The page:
Sarah Kent

Excerpt from an introduction to the catalogue for the Geomerty of Rage exhibition

"We're fishing beside nuclear power stations and farming the slopes of Krakatoa. 'War propaganda is always disguised as peace propaganda'." Conrad Atkinson 1

...Precision, of the industrial designer rather than the draughtsman, is also a key feature of Denis Masi's tableaux - self-contained environments that employ stainless steel, glass and mirror to create a chilling sense of order and perfection similar in mood to Deanna Petherbridge's drawings. Anxiety, fear and a sense of impotence pervade scenes that are spotlight as though to allow constant surveillance, yet no immediate danger is identifiable.

Masi's subject is not death or apocalypse, so much as the quality of life in a modern state where policing and vigilance have become sophisticated enough to guarantee control. As in Orwell's London, Masi's environments offer no opportunity for privacy - there is no escape from scuntiny. Dramatic tension is created through the subtending of opposites - desolate isolation and enforced contact; highly charged subject matter treated with clinical detachment; intimate glimpses revealed in the gleaming and dispassionate surfaces of mirrors; chic environments that offer no comfort; and dead animals stuffed in life-like poses to suggest the half-life of suspended will and freedom.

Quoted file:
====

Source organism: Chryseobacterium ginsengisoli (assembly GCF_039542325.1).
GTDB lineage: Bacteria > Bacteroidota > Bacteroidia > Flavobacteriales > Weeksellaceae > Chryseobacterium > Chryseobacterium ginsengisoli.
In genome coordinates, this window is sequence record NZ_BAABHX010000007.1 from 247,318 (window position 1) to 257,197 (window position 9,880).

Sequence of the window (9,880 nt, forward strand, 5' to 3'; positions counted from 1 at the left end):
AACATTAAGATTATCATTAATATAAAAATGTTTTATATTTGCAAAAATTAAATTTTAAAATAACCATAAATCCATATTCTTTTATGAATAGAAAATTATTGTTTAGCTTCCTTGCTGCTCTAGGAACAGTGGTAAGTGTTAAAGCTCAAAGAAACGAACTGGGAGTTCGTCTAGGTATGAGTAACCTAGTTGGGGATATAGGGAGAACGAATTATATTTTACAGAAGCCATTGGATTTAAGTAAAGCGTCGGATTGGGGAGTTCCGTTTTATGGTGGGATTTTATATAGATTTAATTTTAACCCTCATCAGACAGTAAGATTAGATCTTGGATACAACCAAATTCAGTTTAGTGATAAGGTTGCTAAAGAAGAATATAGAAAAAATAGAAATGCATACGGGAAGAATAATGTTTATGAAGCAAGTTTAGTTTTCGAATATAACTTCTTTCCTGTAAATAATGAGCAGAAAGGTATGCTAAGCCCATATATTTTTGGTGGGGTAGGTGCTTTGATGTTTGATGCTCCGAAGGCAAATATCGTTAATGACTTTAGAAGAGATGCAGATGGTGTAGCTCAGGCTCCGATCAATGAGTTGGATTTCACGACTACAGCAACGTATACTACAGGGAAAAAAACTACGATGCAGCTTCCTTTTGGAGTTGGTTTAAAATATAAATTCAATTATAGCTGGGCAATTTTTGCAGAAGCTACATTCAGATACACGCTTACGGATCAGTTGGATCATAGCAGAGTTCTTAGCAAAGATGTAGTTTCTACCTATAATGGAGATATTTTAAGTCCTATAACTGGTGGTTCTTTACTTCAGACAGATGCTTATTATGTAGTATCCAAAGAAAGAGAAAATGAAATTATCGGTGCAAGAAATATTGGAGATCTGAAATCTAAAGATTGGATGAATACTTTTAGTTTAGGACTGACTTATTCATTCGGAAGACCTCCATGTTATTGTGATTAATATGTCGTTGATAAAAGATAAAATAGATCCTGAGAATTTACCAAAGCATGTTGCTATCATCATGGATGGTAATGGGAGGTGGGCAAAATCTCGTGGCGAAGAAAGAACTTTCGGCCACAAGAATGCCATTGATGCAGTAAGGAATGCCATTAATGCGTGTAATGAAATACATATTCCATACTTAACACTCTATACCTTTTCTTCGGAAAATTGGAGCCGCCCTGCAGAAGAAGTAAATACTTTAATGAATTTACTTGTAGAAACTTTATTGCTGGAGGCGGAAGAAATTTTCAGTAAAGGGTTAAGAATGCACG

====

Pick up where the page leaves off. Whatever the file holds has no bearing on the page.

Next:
Under these pressures, the inhabitants of Arena - laboratory rats - turn against each other. Life is a merciless battle to the death, which offers no respite and in which the victor devours the vanquished. Arena offers a horrifyingly stark analogy of the limitations of contemporary metropolitan experience. To some, observes Saul Bellow, daily life is a torture. "Dead animals, he learned, were preserved in many poisons and that, he said was how he felt about being an employee - a toxic condition." 14

Each sculpture addresses a different but allied set of issues. The alarm of the two monkeys in Barrier is apparently caused by a group of beautifully crafted geometric forms - shining cones and pyramids of chrome, copper, porcelain and terra cotta, that demonstrate levels of skill, knowledge and culture beyond their grasp. The sculpture seems to allude to issues of class, status and privilege. By exclusion from knowledge and action, the monkey's ignorance, inferiority and consequent vulnerability are maintained.

Access to information is becoming a vital moral and political issue. As merciless cuts make higher education a matter of privilege rather than of right, a greater proportion of the population is refused access to learning and the accompanying advantages - in our class-ridden society mental barriers are as strong as physical ones.

The Theatre of Melancholy - Page 1